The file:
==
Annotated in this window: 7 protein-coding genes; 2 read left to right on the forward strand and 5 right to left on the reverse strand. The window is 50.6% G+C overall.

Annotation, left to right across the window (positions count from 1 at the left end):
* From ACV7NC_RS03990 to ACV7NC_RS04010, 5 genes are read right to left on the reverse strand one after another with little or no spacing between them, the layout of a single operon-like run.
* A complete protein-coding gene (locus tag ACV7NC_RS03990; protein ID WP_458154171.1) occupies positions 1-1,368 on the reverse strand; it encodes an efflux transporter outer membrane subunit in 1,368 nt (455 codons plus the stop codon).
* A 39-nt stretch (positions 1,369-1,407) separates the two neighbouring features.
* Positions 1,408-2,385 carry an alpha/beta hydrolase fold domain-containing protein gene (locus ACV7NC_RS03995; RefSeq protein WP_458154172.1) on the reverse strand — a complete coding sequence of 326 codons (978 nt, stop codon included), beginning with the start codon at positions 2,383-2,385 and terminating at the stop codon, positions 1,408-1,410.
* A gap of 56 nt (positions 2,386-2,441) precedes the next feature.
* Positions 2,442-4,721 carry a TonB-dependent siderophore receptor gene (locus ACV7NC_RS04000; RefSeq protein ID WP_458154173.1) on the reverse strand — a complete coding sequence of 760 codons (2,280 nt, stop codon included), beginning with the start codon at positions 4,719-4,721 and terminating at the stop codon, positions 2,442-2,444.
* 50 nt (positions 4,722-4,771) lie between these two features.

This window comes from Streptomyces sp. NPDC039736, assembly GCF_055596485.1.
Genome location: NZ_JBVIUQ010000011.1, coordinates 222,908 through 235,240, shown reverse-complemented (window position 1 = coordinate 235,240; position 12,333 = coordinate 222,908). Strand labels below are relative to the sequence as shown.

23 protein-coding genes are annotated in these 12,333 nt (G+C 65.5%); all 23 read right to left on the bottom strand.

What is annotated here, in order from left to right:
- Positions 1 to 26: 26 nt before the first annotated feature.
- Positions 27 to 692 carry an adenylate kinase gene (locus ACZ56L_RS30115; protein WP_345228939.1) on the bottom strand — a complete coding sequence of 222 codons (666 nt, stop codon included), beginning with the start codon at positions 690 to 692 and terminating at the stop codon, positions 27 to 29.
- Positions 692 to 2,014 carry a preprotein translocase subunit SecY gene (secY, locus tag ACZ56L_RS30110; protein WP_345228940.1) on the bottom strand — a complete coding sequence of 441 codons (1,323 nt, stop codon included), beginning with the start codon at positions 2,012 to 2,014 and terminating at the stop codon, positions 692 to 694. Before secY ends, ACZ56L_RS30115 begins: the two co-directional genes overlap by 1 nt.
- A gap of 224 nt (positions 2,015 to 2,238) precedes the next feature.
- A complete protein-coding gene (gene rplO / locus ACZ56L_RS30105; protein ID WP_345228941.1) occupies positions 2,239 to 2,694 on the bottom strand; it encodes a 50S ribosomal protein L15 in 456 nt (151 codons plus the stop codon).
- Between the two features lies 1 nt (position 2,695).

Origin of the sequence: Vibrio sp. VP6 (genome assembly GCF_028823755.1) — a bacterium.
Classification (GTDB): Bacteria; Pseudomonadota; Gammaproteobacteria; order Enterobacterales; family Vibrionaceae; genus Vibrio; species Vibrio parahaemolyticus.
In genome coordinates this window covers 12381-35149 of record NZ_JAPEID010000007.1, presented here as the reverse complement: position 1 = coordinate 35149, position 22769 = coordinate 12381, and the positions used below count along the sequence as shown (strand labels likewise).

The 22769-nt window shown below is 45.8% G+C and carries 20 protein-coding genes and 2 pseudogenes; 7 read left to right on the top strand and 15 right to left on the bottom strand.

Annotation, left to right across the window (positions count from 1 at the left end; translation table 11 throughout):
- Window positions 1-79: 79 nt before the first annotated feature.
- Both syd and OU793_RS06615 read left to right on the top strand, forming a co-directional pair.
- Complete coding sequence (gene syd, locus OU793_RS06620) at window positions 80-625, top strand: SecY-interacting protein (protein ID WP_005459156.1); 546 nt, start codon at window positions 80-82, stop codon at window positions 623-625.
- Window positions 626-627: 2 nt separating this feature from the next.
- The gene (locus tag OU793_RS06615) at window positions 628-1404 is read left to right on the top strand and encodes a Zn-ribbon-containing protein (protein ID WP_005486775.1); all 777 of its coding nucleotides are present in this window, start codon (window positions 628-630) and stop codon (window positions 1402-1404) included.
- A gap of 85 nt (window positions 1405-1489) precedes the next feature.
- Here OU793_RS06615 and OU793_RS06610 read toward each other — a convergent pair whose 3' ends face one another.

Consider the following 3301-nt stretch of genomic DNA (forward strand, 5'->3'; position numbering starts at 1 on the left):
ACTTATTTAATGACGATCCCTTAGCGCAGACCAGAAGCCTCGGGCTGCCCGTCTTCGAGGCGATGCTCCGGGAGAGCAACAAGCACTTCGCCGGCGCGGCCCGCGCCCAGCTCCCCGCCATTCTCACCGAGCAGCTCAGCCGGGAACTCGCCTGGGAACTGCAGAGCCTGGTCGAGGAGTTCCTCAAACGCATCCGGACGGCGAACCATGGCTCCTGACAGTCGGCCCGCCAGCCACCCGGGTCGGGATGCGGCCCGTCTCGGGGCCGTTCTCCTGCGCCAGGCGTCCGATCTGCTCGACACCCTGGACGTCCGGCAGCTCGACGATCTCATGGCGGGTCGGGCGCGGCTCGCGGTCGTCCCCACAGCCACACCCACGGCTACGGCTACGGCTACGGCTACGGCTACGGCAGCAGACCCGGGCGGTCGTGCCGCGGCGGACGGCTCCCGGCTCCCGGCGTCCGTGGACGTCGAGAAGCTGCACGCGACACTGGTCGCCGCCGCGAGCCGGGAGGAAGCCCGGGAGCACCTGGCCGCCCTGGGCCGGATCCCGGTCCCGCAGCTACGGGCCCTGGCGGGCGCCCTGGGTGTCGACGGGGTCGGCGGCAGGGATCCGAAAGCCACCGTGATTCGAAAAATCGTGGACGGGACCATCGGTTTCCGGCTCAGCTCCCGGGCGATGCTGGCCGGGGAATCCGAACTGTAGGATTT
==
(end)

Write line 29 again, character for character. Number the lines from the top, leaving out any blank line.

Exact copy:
- The gene (locus tag OU793_RS06615) at window positions 628-1404 is read left to right on the top strand and encodes a Zn-ribbon-containing protein (protein ID WP_005486775.1); all 777 of its coding nucleotides are present in this window, start codon (window positions 628-630) and stop codon (window positions 1402-1404) included.